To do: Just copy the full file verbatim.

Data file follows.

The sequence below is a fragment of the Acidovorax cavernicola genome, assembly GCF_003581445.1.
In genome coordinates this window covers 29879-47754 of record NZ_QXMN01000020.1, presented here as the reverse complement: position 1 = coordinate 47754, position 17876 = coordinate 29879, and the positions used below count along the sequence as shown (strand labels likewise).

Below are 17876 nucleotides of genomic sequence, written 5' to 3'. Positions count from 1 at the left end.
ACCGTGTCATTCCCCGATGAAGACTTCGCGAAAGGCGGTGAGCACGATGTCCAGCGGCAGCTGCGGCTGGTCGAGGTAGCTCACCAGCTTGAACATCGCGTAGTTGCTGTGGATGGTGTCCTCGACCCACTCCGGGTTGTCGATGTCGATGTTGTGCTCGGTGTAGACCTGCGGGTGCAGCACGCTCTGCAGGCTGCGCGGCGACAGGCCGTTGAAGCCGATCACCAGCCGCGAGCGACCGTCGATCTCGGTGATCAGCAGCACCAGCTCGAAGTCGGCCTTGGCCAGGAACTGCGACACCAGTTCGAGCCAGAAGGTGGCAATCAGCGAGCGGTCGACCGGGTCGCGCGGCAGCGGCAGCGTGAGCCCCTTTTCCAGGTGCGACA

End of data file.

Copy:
The sequence below is a fragment of the Acidovorax cavernicola genome, assembly GCF_003581445.1.
In genome coordinates this window covers 29879-47754 of record NZ_QXMN01000020.1, presented here as the reverse complement: position 1 = coordinate 47754, position 17876 = coordinate 29879, and the positions used below count along the sequence as shown (strand labels likewise).

Below are 17876 nucleotides of genomic sequence, written 5' to 3'. Positions count from 1 at the left end.
ACCGTGTCATTCCCCGATGAAGACTTCGCGAAAGGCGGTGAGCACGATGTCCAGCGGCAGCTGCGGCTGGTCGAGGTAGCTCACCAGCTTGAACATCGCGTAGTTGCTGTGGATGGTGTCCTCGACCCACTCCGGGTTGTCGATGTCGATGTTGTGCTCGGTGTAGACCTGCGGGTGCAGCACGCTCTGCAGGCTGCGCGGCGACAGGCCGTTGAAGCCGATCACCAGCCGCGAGCGACCGTCGATCTCGGTGATCAGCAGCACCAGCTCGAAGTCGGCCTTGGCCAGGAACTGCGACACCAGTTCGAGCCAGAAGGTGGCAATCAGCGAGCGGTCGACCGGGTCGCGCGGCAGCGGCAGCGTGAGCCCCTTTTCCAGGTGCGACA